Currently, several satellite missions are employing X-band synthetic aperture radars (SAR) with polarimetric capabilities. In images collected over land by X-band SAR, precipitation results mainly in evident attenuation of the surface returns. Effects of precipitation in polarimetric SAR images and how to exploit them for precipitation studies are emerging topics of interest. This paper investigates polarimetric signatures of precipitation in images collected by the X-band SARs of the Italian Space Agency COSMO SkyMed constellation using the HH-VV alternate polarimetric mode. Analyzed images were collected in 2010 when the constellation was composed of three satellites and operated in the “tandem like” interferometric configuration, which allowed acquisition of the same scene with the same viewing geometry and a minimum decorrelation time of one day. Observations collected in Piedmont (Italy) and Tampa Bay (Florida, US) have been analyzed along with coincident observations collected by operational weather radars, used to reconstruct the component of SAR returns due to precipitation at horizontal and vertical polarization states. Different techniques are used depending on the different characteristics of terrestrial radars. SAR observations reconstructed from terrestrial measurements are in fairly good agreement with actual SAR observations. Results confirm that the attenuation signature in SAR images collected over land is particularly pronounced in the presence of precipitation cells and can be related to the radar reflectivity integrated along the same path. The difference between copolar HH and VV power measurements reveals a differential attenuation due to anisotropy of precipitation, whose range is limited when the SAR incidence angle is low. A specific feature observed in the CosmoSkyMed alternate polarization implementation is the presence of the scalloping effect, a periodic effect along the azimuth direction that cannot always be removed by standard de

  1. In Situ and Satellite Observation of CDOM and Chlorophyll-a Dynamics in Small Water Surface Reservoirs in the Brazilian Semiarid Region

    Christine Coelho

    2017-12-01

    Full Text Available We analyzed chlorophyll-a and Colored Dissolved Organic Matter (CDOM dynamics from field measurements and assessed the potential of multispectral satellite data for retrieving water-quality parameters in three small surface reservoirs in the Brazilian semiarid region. More specifically, this work is comprised of: (i analysis of Chl-a and trophic dynamics; (ii characterization of CDOM; (iii estimation of Chl-a and CDOM from OLI/Landsat-8 and RapidEye imagery. The monitoring lasted 20 months within a multi-year drought, which contributed to water-quality deterioration. Chl-a and trophic state analysis showed a highly eutrophic status for the perennial reservoir during the entire study period, while the non-perennial reservoirs ranged from oligotrophic to eutrophic, with changes associated with the first events of the rainy season. CDOM characterization suggests that the perennial reservoir is mostly influenced by autochthonous sources, while allochthonous sources dominate the non-perennial ones. Spectral-group classification assigned the perennial reservoir as a CDOM-moderate and highly eutrophic reservoir, whereas the non-perennial ones were assigned as CDOM-rich and oligotrophic-dystrophic reservoirs. The remote sensing initiative was partially successful: the Chl-a was best modelled using RapidEye for the perennial one; whereas CDOM performed best with Landsat-8 for non-perennial reservoirs. This investigation showed potential for retrieving water quality parameters in dry areas with small reservoirs.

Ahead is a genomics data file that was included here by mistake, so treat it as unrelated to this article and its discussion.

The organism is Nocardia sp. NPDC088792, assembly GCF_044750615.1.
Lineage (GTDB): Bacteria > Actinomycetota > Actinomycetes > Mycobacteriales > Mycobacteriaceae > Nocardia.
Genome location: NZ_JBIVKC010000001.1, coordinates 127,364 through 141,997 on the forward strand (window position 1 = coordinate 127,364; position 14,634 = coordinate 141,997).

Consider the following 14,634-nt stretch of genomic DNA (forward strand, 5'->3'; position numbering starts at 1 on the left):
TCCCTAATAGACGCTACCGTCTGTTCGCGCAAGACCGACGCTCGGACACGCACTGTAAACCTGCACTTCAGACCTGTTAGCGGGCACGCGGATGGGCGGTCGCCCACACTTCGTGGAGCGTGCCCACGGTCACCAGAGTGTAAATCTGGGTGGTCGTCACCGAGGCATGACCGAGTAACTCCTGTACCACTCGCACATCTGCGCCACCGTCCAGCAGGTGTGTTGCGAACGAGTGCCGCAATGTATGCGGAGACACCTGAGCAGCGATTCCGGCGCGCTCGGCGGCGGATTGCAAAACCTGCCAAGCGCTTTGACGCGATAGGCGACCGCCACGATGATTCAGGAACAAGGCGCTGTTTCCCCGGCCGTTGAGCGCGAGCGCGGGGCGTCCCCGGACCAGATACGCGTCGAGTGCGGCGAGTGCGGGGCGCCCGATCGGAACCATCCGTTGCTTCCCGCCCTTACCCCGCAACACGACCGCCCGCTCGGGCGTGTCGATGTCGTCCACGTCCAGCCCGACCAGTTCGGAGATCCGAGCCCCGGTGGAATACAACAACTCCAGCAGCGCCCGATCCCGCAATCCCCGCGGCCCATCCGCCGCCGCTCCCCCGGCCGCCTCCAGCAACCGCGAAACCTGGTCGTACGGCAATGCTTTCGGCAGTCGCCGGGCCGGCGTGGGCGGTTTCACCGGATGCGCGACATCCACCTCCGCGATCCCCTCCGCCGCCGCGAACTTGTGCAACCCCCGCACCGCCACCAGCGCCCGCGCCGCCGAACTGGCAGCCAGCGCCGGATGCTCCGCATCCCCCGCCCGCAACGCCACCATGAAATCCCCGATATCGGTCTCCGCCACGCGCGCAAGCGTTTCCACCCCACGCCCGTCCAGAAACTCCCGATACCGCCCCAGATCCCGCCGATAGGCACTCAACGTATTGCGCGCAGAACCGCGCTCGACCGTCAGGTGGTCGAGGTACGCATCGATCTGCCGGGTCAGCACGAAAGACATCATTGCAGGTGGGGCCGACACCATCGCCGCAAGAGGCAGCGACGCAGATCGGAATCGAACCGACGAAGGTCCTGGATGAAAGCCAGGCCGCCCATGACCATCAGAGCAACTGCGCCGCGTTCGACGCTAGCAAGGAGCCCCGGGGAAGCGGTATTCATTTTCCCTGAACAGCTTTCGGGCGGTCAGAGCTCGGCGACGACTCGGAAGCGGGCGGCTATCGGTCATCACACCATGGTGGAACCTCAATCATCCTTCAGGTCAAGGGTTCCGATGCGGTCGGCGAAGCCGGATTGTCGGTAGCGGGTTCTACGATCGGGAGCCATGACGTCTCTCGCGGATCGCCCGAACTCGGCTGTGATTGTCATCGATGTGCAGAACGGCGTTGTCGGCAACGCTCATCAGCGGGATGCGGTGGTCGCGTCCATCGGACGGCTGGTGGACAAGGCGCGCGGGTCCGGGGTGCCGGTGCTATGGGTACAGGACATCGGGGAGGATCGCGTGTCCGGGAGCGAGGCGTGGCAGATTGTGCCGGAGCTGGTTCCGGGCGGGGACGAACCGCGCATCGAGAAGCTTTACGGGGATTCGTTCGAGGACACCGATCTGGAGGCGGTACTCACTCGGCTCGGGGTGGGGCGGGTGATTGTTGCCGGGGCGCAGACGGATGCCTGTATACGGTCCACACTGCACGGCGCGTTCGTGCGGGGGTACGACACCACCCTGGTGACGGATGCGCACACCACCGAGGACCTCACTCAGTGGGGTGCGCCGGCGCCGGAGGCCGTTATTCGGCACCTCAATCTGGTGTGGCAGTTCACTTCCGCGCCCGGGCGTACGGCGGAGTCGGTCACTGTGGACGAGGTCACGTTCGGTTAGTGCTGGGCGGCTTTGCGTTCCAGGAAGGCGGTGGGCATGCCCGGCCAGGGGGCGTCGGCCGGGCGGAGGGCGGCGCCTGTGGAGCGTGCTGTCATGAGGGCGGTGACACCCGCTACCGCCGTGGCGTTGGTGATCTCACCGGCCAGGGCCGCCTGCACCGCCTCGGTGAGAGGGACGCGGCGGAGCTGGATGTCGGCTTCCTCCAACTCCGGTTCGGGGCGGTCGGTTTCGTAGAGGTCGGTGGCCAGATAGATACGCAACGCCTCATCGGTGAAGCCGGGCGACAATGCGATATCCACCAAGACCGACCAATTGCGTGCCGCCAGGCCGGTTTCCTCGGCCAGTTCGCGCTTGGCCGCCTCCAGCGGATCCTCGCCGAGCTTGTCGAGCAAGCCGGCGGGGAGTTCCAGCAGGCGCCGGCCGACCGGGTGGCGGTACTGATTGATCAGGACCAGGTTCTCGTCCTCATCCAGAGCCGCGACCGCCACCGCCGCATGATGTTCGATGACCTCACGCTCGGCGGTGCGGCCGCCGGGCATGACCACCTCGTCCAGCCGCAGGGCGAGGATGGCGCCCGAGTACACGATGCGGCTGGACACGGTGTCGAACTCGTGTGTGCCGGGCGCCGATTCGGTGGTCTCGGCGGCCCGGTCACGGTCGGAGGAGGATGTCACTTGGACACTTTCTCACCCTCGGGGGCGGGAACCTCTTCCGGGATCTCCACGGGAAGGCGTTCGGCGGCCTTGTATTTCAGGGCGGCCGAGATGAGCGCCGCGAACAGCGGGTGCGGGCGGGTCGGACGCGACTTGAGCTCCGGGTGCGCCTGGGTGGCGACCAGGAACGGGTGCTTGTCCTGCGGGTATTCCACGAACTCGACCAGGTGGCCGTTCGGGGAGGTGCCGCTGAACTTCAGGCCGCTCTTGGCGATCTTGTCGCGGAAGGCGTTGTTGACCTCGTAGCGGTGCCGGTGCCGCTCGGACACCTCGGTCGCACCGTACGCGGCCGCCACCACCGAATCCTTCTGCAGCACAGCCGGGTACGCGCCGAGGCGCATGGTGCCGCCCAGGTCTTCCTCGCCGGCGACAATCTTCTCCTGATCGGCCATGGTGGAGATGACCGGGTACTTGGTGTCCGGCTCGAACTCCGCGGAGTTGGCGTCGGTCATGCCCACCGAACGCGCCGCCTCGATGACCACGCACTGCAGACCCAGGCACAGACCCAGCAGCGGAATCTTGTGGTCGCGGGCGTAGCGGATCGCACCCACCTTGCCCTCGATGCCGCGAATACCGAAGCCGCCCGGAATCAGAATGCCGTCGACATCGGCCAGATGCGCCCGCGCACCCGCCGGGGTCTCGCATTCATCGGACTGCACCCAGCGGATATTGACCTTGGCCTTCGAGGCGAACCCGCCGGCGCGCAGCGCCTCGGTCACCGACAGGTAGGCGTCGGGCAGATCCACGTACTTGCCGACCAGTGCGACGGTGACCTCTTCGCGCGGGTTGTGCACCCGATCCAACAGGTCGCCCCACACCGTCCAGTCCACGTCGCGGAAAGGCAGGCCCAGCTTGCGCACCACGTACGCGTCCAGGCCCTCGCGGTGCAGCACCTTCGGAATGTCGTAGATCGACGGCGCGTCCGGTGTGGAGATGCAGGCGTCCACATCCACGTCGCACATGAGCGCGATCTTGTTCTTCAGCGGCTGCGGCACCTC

2. 2.5D change detection from satellite imagery to monitor small-scale mining activities in the Democratic Republic of the Congo

    Kranz, Olaf; Lang, Stefan; Schoepfer, Elisabeth

    2017-09-01